This particular model’s receiver is drilled and tapped for an easy scope mount installation. We found Federal’s low recoil 2 ¾” 00 Buckshot to pattern the best at 25 yards.
Mossberg 590A1 Shotgun: The Bad
In all honesty, you cannot go wrong with a Mossberg pump-action 590A1. It is easily one of the top three home-defense shotguns in the world.
The buttstock does take some getting used to. Some of the author’s peers in the publishing world do not care for MagPul’s furniture, but the author feels this bias comes from a long background by some authors in the shotgun shooting sports. If you started as a rifle shooter before you ever picked up a shotgun, you would like this stock.
With that said, we did feel a bit slower when engaging multiple targets. This may be due to shooting more traditional stocks on more familiar shotguns over the years. The difference was not huge; it just seemed slightly slower than normal.
The forend feels solid, and the ability to add rail sections is hampered if you have extra-large hands like the author. After adding one section to take a SureFire Scout Light, the best advice is to remove the forend first carefully.
Our only real complaint is the lack of a choke system on this model. Shotgun aficionados may scoff at the 18” barrel length and using a choke of any kind, but this is no longer the day of merely Turkey chokes or Modified chokes on scatterguns. Today’s shooters can add Tactical Breacher Chokes if they so desire or even a silencer for their shotgun in the form of the Silencerco Salvo.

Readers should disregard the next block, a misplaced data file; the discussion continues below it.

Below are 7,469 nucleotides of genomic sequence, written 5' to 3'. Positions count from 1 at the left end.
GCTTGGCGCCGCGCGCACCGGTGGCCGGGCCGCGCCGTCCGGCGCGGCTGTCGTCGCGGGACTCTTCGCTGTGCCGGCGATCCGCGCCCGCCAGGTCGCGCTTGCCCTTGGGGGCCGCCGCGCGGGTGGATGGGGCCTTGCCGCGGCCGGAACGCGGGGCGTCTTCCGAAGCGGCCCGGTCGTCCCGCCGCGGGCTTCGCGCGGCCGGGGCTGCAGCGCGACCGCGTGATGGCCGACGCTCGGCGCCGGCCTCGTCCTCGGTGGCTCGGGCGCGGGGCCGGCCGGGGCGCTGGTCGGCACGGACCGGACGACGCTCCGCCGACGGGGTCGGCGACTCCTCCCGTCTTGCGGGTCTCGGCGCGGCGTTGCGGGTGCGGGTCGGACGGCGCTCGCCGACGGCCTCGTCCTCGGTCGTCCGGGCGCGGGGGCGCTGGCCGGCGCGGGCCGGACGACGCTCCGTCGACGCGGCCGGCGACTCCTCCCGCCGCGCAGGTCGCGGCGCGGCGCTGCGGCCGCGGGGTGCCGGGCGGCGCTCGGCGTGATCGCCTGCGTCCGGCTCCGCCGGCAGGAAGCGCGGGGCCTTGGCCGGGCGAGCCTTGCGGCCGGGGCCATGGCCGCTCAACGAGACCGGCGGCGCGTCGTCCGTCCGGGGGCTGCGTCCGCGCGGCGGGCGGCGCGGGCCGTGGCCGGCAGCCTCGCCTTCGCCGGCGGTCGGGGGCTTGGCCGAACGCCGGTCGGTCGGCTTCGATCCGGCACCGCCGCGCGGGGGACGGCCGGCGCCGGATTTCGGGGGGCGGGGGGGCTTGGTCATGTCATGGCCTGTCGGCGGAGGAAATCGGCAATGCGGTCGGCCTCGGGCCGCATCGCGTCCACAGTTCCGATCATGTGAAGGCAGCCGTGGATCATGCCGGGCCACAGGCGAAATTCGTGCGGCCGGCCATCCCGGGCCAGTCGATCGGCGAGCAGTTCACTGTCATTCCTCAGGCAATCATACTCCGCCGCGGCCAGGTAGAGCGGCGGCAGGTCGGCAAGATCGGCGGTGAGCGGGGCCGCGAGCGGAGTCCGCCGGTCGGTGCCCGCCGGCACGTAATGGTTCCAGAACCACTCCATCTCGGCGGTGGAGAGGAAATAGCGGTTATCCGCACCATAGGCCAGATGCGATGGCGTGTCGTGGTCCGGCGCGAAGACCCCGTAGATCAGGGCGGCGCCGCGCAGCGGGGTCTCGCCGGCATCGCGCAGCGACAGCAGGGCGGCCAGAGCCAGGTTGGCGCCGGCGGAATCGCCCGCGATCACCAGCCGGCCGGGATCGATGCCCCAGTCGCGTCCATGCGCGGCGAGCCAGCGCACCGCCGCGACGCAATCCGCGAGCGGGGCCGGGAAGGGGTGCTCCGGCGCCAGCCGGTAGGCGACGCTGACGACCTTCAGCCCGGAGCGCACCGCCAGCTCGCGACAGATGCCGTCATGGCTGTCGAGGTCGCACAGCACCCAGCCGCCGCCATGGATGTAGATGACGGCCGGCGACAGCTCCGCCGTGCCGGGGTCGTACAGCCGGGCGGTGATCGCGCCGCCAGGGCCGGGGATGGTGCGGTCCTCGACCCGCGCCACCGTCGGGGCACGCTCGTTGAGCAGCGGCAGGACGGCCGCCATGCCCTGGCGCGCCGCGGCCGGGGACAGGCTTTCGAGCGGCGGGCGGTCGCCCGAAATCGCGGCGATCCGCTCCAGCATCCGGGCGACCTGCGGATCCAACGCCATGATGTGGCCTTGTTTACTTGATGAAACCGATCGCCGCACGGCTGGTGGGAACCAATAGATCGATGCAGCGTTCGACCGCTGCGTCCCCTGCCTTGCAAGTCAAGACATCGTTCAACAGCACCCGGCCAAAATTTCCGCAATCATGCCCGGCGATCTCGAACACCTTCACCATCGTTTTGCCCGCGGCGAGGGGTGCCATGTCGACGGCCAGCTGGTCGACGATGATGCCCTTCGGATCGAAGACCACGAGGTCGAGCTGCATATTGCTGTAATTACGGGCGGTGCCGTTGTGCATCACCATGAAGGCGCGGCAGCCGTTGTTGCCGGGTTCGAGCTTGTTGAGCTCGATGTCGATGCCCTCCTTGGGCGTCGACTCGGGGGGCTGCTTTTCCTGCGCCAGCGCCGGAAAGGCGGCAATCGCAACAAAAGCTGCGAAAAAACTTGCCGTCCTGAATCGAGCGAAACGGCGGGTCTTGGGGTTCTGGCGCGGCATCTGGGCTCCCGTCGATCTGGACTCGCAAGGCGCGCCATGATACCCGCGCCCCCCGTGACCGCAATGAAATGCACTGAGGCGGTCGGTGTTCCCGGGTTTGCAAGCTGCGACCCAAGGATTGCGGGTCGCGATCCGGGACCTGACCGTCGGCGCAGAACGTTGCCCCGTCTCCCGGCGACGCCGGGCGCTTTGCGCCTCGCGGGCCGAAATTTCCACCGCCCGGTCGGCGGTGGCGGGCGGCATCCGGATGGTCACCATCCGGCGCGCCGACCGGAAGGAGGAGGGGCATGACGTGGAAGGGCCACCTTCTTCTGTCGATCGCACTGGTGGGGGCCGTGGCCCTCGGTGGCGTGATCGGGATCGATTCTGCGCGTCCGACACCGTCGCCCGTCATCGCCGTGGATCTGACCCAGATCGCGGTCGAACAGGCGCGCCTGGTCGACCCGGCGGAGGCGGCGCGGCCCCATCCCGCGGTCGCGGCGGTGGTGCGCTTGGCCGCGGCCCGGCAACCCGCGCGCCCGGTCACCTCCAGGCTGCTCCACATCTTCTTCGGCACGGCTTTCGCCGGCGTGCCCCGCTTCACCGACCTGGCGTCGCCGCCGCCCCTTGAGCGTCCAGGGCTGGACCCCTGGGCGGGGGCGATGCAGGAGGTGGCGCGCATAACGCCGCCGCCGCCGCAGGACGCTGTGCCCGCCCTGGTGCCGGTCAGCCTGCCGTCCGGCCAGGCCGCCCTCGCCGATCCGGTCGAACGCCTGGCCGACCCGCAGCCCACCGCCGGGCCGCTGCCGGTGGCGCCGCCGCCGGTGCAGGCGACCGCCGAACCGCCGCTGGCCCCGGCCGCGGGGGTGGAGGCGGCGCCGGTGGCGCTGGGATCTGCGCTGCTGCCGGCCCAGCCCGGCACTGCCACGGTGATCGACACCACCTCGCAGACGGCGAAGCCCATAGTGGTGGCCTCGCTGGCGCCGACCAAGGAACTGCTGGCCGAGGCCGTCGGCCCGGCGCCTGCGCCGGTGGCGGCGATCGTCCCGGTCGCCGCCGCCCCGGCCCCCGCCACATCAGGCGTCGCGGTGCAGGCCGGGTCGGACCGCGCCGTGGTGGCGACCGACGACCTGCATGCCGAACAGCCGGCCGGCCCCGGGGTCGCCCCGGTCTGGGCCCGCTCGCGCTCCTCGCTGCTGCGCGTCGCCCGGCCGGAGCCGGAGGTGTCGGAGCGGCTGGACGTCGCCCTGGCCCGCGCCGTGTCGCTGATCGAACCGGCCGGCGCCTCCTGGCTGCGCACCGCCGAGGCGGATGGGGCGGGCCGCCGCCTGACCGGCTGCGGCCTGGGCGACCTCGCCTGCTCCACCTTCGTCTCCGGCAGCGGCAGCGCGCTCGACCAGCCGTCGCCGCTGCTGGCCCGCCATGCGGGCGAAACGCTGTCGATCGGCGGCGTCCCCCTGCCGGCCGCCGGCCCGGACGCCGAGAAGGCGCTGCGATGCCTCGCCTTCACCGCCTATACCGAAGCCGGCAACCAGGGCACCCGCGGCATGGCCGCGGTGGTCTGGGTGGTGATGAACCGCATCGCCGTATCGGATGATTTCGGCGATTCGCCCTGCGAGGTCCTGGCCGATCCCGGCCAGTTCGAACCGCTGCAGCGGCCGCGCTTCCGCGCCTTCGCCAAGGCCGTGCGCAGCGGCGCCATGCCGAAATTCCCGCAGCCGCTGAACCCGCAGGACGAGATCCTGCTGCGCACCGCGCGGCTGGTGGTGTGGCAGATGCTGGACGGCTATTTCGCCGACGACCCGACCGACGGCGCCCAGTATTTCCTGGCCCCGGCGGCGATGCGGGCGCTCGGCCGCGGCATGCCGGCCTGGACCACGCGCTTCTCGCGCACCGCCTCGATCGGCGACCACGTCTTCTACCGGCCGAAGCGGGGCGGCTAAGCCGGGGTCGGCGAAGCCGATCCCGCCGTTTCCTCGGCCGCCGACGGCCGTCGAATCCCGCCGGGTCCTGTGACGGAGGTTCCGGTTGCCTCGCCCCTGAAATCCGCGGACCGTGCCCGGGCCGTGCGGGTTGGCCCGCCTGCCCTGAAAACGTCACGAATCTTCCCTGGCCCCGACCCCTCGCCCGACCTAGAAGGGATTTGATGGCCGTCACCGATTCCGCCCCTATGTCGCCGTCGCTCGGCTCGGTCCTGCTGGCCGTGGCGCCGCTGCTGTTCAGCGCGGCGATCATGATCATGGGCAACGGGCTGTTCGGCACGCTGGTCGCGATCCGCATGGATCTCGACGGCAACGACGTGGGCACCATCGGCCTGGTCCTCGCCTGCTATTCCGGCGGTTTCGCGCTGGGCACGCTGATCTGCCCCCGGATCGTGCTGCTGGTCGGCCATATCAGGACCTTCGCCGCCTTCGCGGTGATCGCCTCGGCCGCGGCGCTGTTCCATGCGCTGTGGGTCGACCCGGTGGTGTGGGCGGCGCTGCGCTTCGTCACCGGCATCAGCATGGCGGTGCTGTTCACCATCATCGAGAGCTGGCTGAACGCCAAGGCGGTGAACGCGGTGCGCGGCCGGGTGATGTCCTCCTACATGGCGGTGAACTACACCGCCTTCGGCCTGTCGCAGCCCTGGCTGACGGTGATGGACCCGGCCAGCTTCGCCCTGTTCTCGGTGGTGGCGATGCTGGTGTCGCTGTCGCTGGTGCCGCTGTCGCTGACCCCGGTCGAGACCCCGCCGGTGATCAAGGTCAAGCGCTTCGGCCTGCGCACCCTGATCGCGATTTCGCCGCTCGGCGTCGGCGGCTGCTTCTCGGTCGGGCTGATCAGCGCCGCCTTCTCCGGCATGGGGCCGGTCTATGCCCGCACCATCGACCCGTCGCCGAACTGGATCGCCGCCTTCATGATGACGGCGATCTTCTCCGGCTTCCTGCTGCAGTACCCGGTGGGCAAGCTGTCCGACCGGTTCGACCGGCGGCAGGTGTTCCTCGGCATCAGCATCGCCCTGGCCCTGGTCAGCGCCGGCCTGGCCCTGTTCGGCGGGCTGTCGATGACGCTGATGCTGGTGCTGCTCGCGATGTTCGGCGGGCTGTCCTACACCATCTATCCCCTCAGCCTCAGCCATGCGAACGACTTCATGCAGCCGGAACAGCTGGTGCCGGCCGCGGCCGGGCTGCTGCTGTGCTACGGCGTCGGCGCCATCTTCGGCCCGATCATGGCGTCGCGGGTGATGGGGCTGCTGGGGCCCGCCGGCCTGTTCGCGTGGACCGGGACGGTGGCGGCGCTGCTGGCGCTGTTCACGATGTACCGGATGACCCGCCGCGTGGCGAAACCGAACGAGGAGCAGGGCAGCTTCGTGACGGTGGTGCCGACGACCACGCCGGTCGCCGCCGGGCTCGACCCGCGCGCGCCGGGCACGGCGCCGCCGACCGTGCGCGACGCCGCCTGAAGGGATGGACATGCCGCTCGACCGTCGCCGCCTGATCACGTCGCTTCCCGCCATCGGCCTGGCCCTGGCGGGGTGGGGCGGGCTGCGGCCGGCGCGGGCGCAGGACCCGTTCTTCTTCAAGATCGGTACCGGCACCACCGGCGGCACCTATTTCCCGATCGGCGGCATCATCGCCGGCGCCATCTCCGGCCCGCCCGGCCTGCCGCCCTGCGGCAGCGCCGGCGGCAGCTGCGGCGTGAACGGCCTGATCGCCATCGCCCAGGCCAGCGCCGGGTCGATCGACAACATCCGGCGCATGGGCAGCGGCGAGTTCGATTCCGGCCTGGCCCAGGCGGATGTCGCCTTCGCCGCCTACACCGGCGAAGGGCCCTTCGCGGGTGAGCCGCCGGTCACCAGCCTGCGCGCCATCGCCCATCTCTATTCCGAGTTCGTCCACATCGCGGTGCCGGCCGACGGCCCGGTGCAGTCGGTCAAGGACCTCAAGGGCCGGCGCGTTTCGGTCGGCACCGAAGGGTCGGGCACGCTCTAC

Mossberg 590A1 Shotgun: The Reality
For the budget conscious or those who only want to upgrade either the stock or the forend on their existing shotgun, this may not be the way to go. Likewise, if you find a particular model on the rack for a good price and want just to add the MagPul Furniture later; it can probably be more cost effective to do so that way.
If you are looking for a shotgun for the first time and your interests, lie more with tactical rifles, three – gun shooting, ringing steel and personal defense the Mossberg 590A1 Shotgun might be more up your alley than someone who is a clay buster or bird hunter.
Those are noble activities in their own right, but this is not the right shotgun for those sports.
About Mike Searson
Mike Searson's career as a shooter began as a Marine Rifleman at age 17. He has worked in the firearms industry his entire adult life as a Gunsmith, Ballistician, Consultant, Salesman, Author and was first certified to teach firearms safety in 1989.
Mike has written over 2000 articles for several magazines, websites and newsletters including Blade, RECOIL, OFF-GRID, Tactical Officer, SWAT, Tactical World, Gun Digest, Examiner.com and the US Concealed Carry Association as well as AmmoLand Shooting Sports News.
- Home page: www.mikesearson.com
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Want a second opinion on the Mossberg 590A1 Magpul Shotgun?
Watch GunBlast.com's Jeff Quinn review a similar but earlier version of this fighting shotgun.